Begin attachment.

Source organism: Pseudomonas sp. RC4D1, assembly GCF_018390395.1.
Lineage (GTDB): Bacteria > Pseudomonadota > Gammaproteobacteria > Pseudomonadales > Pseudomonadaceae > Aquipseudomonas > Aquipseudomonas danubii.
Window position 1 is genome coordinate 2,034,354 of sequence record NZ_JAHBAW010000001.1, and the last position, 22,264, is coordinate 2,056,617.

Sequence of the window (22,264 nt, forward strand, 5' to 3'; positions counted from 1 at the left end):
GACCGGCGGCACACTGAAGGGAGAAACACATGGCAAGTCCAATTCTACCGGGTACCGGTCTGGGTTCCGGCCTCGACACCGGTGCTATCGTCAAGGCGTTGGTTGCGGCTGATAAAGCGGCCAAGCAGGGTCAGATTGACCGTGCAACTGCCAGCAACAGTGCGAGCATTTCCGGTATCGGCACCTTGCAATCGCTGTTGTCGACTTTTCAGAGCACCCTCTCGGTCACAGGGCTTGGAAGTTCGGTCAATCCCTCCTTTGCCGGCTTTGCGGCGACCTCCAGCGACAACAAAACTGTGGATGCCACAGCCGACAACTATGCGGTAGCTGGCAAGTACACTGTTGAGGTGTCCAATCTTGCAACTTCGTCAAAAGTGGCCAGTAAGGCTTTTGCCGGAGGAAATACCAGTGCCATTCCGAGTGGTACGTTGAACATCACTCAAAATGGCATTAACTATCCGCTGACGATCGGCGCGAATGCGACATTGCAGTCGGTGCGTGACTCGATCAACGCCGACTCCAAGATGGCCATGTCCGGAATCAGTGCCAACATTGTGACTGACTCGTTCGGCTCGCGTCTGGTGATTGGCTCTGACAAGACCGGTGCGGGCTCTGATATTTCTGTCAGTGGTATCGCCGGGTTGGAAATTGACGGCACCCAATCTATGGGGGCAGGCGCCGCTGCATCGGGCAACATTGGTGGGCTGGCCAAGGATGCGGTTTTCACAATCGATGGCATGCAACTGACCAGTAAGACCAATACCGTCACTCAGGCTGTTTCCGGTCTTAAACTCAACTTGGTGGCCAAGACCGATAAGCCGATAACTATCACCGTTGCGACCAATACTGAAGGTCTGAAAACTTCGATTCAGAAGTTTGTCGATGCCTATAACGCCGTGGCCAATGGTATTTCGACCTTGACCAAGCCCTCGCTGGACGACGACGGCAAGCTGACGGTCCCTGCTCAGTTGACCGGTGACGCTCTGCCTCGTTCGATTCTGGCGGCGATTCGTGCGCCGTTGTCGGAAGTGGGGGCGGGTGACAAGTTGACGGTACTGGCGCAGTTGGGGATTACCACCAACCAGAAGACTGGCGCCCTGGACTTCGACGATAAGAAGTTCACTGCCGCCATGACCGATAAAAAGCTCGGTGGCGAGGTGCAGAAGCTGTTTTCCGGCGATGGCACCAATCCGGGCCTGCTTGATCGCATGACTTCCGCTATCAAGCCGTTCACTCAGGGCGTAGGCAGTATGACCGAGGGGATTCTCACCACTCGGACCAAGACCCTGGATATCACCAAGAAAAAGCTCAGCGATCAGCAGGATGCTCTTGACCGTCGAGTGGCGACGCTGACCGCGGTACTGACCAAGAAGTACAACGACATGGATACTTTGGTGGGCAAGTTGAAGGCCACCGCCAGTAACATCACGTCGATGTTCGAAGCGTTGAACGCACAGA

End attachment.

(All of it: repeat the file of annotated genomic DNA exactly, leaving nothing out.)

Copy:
Source organism: Pseudomonas sp. RC4D1, assembly GCF_018390395.1.
Lineage (GTDB): Bacteria > Pseudomonadota > Gammaproteobacteria > Pseudomonadales > Pseudomonadaceae > Aquipseudomonas > Aquipseudomonas danubii.
Window position 1 is genome coordinate 2,034,354 of sequence record NZ_JAHBAW010000001.1, and the last position, 22,264, is coordinate 2,056,617.

Sequence of the window (22,264 nt, forward strand, 5' to 3'; positions counted from 1 at the left end):
GACCGGCGGCACACTGAAGGGAGAAACACATGGCAAGTCCAATTCTACCGGGTACCGGTCTGGGTTCCGGCCTCGACACCGGTGCTATCGTCAAGGCGTTGGTTGCGGCTGATAAAGCGGCCAAGCAGGGTCAGATTGACCGTGCAACTGCCAGCAACAGTGCGAGCATTTCCGGTATCGGCACCTTGCAATCGCTGTTGTCGACTTTTCAGAGCACCCTCTCGGTCACAGGGCTTGGAAGTTCGGTCAATCCCTCCTTTGCCGGCTTTGCGGCGACCTCCAGCGACAACAAAACTGTGGATGCCACAGCCGACAACTATGCGGTAGCTGGCAAGTACACTGTTGAGGTGTCCAATCTTGCAACTTCGTCAAAAGTGGCCAGTAAGGCTTTTGCCGGAGGAAATACCAGTGCCATTCCGAGTGGTACGTTGAACATCACTCAAAATGGCATTAACTATCCGCTGACGATCGGCGCGAATGCGACATTGCAGTCGGTGCGTGACTCGATCAACGCCGACTCCAAGATGGCCATGTCCGGAATCAGTGCCAACATTGTGACTGACTCGTTCGGCTCGCGTCTGGTGATTGGCTCTGACAAGACCGGTGCGGGCTCTGATATTTCTGTCAGTGGTATCGCCGGGTTGGAAATTGACGGCACCCAATCTATGGGGGCAGGCGCCGCTGCATCGGGCAACATTGGTGGGCTGGCCAAGGATGCGGTTTTCACAATCGATGGCATGCAACTGACCAGTAAGACCAATACCGTCACTCAGGCTGTTTCCGGTCTTAAACTCAACTTGGTGGCCAAGACCGATAAGCCGATAACTATCACCGTTGCGACCAATACTGAAGGTCTGAAAACTTCGATTCAGAAGTTTGTCGATGCCTATAACGCCGTGGCCAATGGTATTTCGACCTTGACCAAGCCCTCGCTGGACGACGACGGCAAGCTGACGGTCCCTGCTCAGTTGACCGGTGACGCTCTGCCTCGTTCGATTCTGGCGGCGATTCGTGCGCCGTTGTCGGAAGTGGGGGCGGGTGACAAGTTGACGGTACTGGCGCAGTTGGGGATTACCACCAACCAGAAGACTGGCGCCCTGGACTTCGACGATAAGAAGTTCACTGCCGCCATGACCGATAAAAAGCTCGGTGGCGAGGTGCAGAAGCTGTTTTCCGGCGATGGCACCAATCCGGGCCTGCTTGATCGCATGACTTCCGCTATCAAGCCGTTCACTCAGGGCGTAGGCAGTATGACCGAGGGGATTCTCACCACTCGGACCAAGACCCTGGATATCACCAAGAAAAAGCTCAGCGATCAGCAGGATGCTCTTGACCGTCGAGTGGCGACGCTGACCGCGGTACTGACCAAGAAGTACAACGACATGGATACTTTGGTGGGCAAGTTGAAGGCCACCGCCAGTAACATCACGTCGATGTTCGAAGCGTTGAACGCACAGA